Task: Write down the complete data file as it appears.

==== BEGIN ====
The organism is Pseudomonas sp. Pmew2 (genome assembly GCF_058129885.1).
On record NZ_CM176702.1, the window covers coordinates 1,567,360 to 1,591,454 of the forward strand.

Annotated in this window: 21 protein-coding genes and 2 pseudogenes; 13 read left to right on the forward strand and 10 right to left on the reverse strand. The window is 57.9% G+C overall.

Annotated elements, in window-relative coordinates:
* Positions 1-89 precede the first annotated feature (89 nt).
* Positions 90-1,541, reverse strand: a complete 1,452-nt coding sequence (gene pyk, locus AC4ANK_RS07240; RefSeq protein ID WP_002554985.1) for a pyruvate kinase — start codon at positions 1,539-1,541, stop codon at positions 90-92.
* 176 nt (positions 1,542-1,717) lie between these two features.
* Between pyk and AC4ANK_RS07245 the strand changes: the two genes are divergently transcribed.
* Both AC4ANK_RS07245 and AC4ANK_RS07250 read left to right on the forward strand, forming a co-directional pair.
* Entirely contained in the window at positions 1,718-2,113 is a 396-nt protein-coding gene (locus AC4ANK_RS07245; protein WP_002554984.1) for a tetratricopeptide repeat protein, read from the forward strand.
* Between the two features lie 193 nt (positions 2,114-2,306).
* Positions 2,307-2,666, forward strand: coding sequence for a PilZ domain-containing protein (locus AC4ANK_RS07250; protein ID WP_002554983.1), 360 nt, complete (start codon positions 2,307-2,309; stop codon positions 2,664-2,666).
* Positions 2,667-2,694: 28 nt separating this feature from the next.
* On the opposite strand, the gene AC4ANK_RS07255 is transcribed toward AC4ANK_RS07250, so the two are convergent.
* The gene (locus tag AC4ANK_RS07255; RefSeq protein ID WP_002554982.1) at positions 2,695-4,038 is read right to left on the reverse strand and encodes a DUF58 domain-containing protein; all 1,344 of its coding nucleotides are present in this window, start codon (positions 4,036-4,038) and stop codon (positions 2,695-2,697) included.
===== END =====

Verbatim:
The organism is Pseudomonas sp. Pmew2 (genome assembly GCF_058129885.1).
On record NZ_CM176702.1, the window covers coordinates 1,567,360 to 1,591,454 of the forward strand.

Annotated in this window: 21 protein-coding genes and 2 pseudogenes; 13 read left to right on the forward strand and 10 right to left on the reverse strand. The window is 57.9% G+C overall.

Annotated elements, in window-relative coordinates:
* Positions 1-89 precede the first annotated feature (89 nt).
* Positions 90-1,541, reverse strand: a complete 1,452-nt coding sequence (gene pyk, locus AC4ANK_RS07240; RefSeq protein ID WP_002554985.1) for a pyruvate kinase — start codon at positions 1,539-1,541, stop codon at positions 90-92.
* 176 nt (positions 1,542-1,717) lie between these two features.
* Between pyk and AC4ANK_RS07245 the strand changes: the two genes are divergently transcribed.
* Both AC4ANK_RS07245 and AC4ANK_RS07250 read left to right on the forward strand, forming a co-directional pair.
* Entirely contained in the window at positions 1,718-2,113 is a 396-nt protein-coding gene (locus AC4ANK_RS07245; protein WP_002554984.1) for a tetratricopeptide repeat protein, read from the forward strand.
* Between the two features lie 193 nt (positions 2,114-2,306).
* Positions 2,307-2,666, forward strand: coding sequence for a PilZ domain-containing protein (locus AC4ANK_RS07250; protein ID WP_002554983.1), 360 nt, complete (start codon positions 2,307-2,309; stop codon positions 2,664-2,666).
* Positions 2,667-2,694: 28 nt separating this feature from the next.
* On the opposite strand, the gene AC4ANK_RS07255 is transcribed toward AC4ANK_RS07250, so the two are convergent.
* The gene (locus tag AC4ANK_RS07255; RefSeq protein ID WP_002554982.1) at positions 2,695-4,038 is read right to left on the reverse strand and encodes a DUF58 domain-containing protein; all 1,344 of its coding nucleotides are present in this window, start codon (positions 4,036-4,038) and stop codon (positions 2,695-2,697) included.